WELLINGTON (Reuters) - New Zealand's Telecom Corp Ltd lowered its earnings guidance for the year and warned of hundreds of job cuts as the country's biggest telecommunications company struggles to compete on broadband pricing and in its business operations.
The top-10 firm warned that ongoing restructuring would result in more job losses down the line and could see full-year adjusted earnings come in at NZ$1.04 billion to NZ$1.06 billion, lower than its previous forecast of flat to a low single-digit percentage fall from NZ$1.09 billion in 2012.
"It is pretty apparent that it will be well into the hundreds (of staff cuts) over the next few months," Telecom Chief Executive Officer Simon Moutter told reporters, adding that it would announce details in May.
The job losses would follow roughly 350 cuts to date.
The top-10 firm's adjusted net profit was NZ$162 million, slightly higher than market expectations as growth in its mobile business offset low margins on its broadband price plans, while fixed-line businesses also suffered.
Forecasts had been for profits of NZ$157 million, according to a Reuters poll of three analysts.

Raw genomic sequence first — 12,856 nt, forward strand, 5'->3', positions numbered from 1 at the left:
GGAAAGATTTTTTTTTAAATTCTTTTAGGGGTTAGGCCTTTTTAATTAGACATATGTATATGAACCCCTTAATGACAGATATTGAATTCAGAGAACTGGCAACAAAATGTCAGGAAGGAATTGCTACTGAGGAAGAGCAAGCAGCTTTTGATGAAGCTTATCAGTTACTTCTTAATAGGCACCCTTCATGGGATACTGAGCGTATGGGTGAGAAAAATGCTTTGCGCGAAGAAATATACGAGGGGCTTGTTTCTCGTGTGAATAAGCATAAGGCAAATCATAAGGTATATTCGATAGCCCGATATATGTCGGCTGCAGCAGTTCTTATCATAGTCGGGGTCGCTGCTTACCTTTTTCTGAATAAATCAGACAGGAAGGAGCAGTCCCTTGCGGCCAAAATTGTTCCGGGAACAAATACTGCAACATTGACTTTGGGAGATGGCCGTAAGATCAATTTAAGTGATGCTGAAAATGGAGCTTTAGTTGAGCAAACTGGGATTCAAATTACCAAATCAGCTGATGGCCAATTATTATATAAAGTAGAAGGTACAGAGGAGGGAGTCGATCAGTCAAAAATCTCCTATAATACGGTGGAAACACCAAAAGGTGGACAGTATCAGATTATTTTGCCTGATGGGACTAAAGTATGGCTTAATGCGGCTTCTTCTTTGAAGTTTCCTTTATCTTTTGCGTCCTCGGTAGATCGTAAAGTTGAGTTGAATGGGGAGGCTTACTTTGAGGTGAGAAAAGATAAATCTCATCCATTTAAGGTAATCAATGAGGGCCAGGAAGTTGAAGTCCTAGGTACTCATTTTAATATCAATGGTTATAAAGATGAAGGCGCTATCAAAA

Profits were significantly down from NZ$240 million in 2012, reflecting significant one-off gains made last year from its demerger in late 2011, when it split off its fixed-line network operations into Chorus Ltd.
Telecom offers retail fixed-line and Internet services, using Chorus's network but sells mobile services using the network infrastructure it retained.
It announced a dividend of 8 cents per share, down from 9 cents last year.
Despite Telecom's downgraded outlook, its shares rose 1.1 percent to a session high of NZ$2.23, on optimism that restructuring will help the firm compete with Vodafone, in the broadband market after it bought Telstraclear's operations last year.
"There's some anticipation of the restructuring potential coming through," said Shane Solly, portfolio manager at Mint Asset Management in Auckland.
But he added that Telecom could face a rocky future, adding, "The restructuring announcement will be very influential in how people consider the company going forward."
Earlier this week Telecom said it would join Vodafone and Australia's Telstra to build a submarine cable between New Zealand and Australia, offering increased capacity and speeds.
(Reporting by Naomi Tajitsu; Editing by Kenneth Barry)